Sep 30, 2012 2:32 PM GMT
An isolated outbreak of a deadly disease known as acute hemorrhagic fever, which killed two people and left one gravely ill in the Democratic Republic of Congo in the summer of 2009, was probably caused by a novel virus scientists have never seen before.
Described this week in the open-access journal PLoS Pathogens, the new microbe has been named Bas-Congo virus (BASV) after the province in the southwest corner of the Congo where the three people lived.
It was discovered by an international research consortium that included the University of California, San Francisco (UCSF) and University of California, Davis (UCD), Global Viral, the Centre International de Recherches Médicales de Franceville in Gabon, the Institut National de Recherche Biomédicale, Kinshasa in the Democratic Republic of the Congo, Metabiota and others.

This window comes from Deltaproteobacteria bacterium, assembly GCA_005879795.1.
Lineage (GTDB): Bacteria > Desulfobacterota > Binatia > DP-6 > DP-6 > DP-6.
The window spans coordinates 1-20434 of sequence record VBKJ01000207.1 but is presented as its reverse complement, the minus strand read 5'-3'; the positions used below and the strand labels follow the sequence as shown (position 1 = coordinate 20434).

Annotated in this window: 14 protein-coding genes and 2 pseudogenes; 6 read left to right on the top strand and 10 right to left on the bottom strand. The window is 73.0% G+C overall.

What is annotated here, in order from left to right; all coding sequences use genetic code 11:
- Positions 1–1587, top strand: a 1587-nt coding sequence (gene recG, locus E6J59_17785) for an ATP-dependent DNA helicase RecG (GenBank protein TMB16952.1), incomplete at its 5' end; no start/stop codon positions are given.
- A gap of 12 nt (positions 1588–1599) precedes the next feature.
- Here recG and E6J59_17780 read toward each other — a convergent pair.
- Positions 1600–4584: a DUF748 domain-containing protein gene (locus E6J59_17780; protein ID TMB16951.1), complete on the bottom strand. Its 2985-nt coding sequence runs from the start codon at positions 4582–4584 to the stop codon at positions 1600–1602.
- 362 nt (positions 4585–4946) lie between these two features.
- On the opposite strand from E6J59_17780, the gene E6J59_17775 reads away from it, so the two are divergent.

"Known viruses, such as Ebola, HIV and influenza, represent just the tip of the microbial iceberg," said Joseph Fair, PhD, a co-author and vice president of Metabiota. "Identifying deadly unknown viruses, such as Bas-Congo virus, gives us a leg up in controlling future outbreaks."
"These are the only three cases known to have occurred, although there could be additional outbreaks from this virus in the future," said Charles Chiu, MD, PhD, an assistant professor of laboratory medicine at UCSF and director of the UCSF-Abbott Viral Diagnostics and Discovery Center, who spearheaded the UCSF effort to identify the virus. Chiu and his team continue to work on new diagnostics to detect the virus so that health officials in Congo and elsewhere can quickly identify it should it emerge again.
One odd characteristic of the Bas-Congo virus, Chiu said, is that while a number of other viruses in Africa also cause deadly outbreaks of acute hemorrhagic fever—Ebola virus, Lassa virus and Crimean-Congo Hemorrhagic Fever virus to name a few —the new virus is unlike any of them.